Matching Items (10)

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Using a Longitudinal Case Study to Teach Warfarin Concepts to Prelicensure and Postbaccalaureate Nursing Students: A Peer Evaluation

Description

The purpose of this study was to determine whether a peer nursing student who presents a longitudinal case study on warfarin in a pharmacology course classroom influences prelicensure and postbaccalaureate

The purpose of this study was to determine whether a peer nursing student who presents a longitudinal case study on warfarin in a pharmacology course classroom influences prelicensure and postbaccalaureate nursing students' knowledge and perceived knowledge about warfarin. The study was a descriptive design that used a convenience sample of baccalaureate nursing students enrolled in two pharmacology courses. All participating students answered warfarin case-study questions and completed a self-demographic questionnaire, a knowledge pretest and posttest, and a self-efficacy questionnaire after the activity, which evaluated students' knowledge and perceived knowledge on 11 warfarin concepts. For all students (N = 89), the number of correct answers improved significantly between pretests and posttests for Items 2-11 (p < .0001; Wilcoxon signed-rank tests), which evaluated students' knowledge on warfarin's site of action, associated laboratory values, use of vitamin K, and food-drug interactions. However, no significant difference was seen in the number of correct answers for warfarin's mechanism of action. Comparing prelicensure and postbaccalaureate groups by Mann-Whitney tests, no significant difference was seen for pretest total scores (median 7.00, n = 55; median 7.50, n = 34; respectively; p = .399). Similarly, no difference was seen for posttest total scores by groups (prelicensure: median = 9.00, n =54; postbaccalaureate: median = 10.00, n = 32; p = .344). Overall, students in both groups agreed that they could identify and explain all 11 warfarin concepts. The Pearson correlation between the total posttest and total self-efficacy scores for the combined group was .338 (p = .003), demonstrating a low but significant correlation between students' posttest total scores and their perceived warfarin knowledge, as evaluated by the self-efficacy questionnaire.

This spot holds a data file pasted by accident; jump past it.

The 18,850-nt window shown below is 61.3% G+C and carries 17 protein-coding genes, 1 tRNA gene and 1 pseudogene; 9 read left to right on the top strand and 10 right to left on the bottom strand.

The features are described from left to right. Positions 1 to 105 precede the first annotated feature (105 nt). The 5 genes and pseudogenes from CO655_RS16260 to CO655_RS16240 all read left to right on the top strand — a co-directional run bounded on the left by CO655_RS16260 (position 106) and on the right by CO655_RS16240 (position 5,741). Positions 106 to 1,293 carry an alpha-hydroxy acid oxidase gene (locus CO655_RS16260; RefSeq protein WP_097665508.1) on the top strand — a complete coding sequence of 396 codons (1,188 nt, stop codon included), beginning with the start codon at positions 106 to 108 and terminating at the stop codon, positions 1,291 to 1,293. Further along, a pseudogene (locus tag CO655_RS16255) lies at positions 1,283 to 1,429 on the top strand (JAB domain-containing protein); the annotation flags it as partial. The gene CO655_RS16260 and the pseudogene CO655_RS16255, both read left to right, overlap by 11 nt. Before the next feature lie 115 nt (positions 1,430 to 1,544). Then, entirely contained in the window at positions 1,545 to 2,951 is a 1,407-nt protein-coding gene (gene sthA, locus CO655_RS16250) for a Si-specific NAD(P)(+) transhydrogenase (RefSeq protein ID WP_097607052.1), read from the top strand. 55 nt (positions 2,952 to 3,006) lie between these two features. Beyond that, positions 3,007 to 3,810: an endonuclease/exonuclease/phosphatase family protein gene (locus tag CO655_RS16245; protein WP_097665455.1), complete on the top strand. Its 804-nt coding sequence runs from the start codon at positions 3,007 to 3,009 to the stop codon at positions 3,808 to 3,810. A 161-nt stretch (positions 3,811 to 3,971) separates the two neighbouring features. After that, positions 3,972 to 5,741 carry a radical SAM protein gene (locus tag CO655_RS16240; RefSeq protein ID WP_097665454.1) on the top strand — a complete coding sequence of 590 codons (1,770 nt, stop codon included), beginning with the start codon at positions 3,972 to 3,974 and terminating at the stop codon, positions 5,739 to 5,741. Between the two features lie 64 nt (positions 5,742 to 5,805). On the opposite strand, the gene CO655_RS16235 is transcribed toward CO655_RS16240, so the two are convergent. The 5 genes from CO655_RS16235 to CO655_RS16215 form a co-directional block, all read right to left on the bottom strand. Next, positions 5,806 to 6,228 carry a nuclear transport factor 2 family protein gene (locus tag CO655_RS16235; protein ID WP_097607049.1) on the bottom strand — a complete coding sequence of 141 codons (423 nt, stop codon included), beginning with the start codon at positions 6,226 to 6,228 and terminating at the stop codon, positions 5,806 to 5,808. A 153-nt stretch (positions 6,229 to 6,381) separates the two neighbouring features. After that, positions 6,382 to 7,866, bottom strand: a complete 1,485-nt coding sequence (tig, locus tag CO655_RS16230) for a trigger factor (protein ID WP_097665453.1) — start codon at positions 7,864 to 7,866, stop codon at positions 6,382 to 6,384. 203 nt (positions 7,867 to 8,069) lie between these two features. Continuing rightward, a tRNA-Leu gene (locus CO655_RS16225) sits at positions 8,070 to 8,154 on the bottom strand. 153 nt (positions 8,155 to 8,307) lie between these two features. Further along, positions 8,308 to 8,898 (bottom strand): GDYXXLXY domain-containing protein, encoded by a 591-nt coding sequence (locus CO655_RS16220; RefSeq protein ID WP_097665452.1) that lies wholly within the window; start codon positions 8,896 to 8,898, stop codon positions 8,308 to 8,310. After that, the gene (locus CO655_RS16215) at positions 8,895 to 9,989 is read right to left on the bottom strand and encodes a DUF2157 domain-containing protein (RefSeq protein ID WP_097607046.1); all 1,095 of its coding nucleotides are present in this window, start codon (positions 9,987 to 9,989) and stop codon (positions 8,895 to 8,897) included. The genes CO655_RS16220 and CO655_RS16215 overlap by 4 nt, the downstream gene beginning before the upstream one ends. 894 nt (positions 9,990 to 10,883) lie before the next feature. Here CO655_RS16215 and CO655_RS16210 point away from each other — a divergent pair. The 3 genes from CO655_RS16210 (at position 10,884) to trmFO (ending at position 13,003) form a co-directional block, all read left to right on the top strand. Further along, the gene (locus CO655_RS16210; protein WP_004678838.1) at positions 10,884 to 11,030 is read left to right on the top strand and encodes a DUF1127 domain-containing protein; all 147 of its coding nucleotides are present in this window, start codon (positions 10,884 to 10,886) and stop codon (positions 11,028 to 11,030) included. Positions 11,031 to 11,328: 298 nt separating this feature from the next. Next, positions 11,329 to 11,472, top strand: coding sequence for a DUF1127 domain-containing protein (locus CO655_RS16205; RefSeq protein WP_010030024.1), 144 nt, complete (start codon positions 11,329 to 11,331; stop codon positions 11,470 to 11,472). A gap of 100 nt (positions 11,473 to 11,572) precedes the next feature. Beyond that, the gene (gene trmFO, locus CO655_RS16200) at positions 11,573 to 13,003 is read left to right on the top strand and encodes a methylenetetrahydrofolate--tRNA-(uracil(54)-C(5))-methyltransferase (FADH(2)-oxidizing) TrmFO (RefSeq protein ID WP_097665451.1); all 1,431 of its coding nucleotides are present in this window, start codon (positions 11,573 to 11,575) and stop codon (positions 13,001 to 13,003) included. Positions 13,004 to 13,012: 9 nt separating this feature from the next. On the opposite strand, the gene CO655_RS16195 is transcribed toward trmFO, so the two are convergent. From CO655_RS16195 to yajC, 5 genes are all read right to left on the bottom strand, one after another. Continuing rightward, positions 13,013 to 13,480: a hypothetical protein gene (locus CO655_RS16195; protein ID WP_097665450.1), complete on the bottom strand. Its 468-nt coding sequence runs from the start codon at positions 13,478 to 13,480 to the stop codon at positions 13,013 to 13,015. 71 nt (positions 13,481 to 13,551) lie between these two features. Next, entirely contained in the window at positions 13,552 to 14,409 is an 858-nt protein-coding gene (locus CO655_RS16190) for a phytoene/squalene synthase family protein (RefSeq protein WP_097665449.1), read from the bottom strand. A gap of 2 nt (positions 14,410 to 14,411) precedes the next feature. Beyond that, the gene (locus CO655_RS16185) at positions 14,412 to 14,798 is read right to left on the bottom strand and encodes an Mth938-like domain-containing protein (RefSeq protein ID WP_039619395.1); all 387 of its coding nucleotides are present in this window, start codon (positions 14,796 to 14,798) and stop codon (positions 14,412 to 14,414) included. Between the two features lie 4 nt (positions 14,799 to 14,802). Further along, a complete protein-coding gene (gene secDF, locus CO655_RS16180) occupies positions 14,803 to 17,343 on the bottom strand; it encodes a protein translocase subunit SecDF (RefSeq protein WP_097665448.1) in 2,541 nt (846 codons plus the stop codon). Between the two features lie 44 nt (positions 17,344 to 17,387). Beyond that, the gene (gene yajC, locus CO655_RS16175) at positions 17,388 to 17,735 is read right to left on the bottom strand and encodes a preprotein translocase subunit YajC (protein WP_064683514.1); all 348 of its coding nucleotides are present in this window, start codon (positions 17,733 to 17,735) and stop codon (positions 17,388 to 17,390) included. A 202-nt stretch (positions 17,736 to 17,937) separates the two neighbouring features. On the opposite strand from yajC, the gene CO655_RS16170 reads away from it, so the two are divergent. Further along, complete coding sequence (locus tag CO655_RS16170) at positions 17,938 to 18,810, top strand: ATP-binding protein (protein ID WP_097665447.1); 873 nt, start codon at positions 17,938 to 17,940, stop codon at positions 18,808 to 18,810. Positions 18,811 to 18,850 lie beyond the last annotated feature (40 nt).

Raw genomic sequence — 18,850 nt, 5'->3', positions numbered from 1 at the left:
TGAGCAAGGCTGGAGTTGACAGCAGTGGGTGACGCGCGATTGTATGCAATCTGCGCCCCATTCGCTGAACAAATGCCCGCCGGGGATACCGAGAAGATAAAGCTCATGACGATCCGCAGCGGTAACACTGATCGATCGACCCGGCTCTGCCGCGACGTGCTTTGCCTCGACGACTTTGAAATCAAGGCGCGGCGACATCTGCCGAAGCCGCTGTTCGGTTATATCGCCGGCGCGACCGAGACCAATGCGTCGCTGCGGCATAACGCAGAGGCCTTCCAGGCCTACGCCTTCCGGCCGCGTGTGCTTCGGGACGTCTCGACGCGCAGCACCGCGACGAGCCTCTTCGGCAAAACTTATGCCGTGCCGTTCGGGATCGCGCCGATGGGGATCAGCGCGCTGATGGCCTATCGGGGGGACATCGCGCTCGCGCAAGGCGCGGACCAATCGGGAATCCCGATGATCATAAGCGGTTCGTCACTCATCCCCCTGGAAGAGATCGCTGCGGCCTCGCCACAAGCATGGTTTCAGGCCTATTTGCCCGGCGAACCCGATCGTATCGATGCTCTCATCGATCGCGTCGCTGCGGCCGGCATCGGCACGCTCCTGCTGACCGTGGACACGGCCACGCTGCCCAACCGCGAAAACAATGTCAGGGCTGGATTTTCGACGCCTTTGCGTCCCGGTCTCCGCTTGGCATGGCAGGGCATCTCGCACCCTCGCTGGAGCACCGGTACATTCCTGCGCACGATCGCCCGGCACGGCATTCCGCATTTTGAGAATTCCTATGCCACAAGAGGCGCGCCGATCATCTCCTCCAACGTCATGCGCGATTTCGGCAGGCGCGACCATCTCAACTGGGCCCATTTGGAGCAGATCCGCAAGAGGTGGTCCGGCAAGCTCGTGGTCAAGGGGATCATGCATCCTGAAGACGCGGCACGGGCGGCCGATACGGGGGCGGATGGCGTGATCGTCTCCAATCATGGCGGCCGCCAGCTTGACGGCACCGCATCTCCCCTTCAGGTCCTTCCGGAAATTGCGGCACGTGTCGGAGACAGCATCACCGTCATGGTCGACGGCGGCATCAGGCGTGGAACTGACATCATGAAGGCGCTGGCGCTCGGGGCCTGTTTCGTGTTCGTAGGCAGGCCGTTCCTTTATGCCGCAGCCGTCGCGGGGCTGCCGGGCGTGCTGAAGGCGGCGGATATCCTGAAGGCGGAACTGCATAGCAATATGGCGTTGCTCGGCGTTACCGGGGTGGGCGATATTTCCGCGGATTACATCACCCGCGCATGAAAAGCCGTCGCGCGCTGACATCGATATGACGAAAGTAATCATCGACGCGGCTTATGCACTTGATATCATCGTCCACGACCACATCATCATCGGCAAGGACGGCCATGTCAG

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Date Created
  • 2014-12

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Pharmacologic Modulation of the Blood-Brain Barrier

Description

One of the most prominent biological challenges for the field of drug delivery is the blood-brain barrier. This physiological system blocks the entry of or actively removes almost all small

One of the most prominent biological challenges for the field of drug delivery is the blood-brain barrier. This physiological system blocks the entry of or actively removes almost all small molecules into the central nervous system (CNS), including many drugs that could be used to treat diseases in the CNS. Previous studies have shown that activation of the adenosine receptor signaling pathway through the use of agonists has been demonstrated to increase BBB permeability. For example, regadenoson is an adenosine A2A receptor agonist that has been shown to disrupt the BBB and allow for increased drug uptake in the CNS. The goal of this study was to verify this property of regadenoson. We hypothesized that co-administration of regadenoson with a non-brain penetrant macromolecule would facilitate its entry into the central nervous system. To test this hypothesis, healthy mice were administered regadenoson or saline concomitantly with a fluorescent dextran solution. The brain tissue was either homogenized to measure quantity of fluorescent molecule, or cryosectioned for imaging with confocal fluorescence microscopy. These experiments did not identify any significant difference in the amount of fluorescence detected in the brain after regadenoson treatment. These results contradict those of previous studies and highlight potential differences in injection methodology, time windows, and properties of brain impermeant molecules.

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Created

Date Created
  • 2015-05

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Synthesis of Novel Rexinoids for Use in Preclinical Trials of Cancer Models

Description

Rexinoids such as Bexarotene have been developed as effective treatments of different diseases including lymphoma, breast cancer, lung cancer, Alzheimer’s disease, and diabetes. This is due to the widespread nature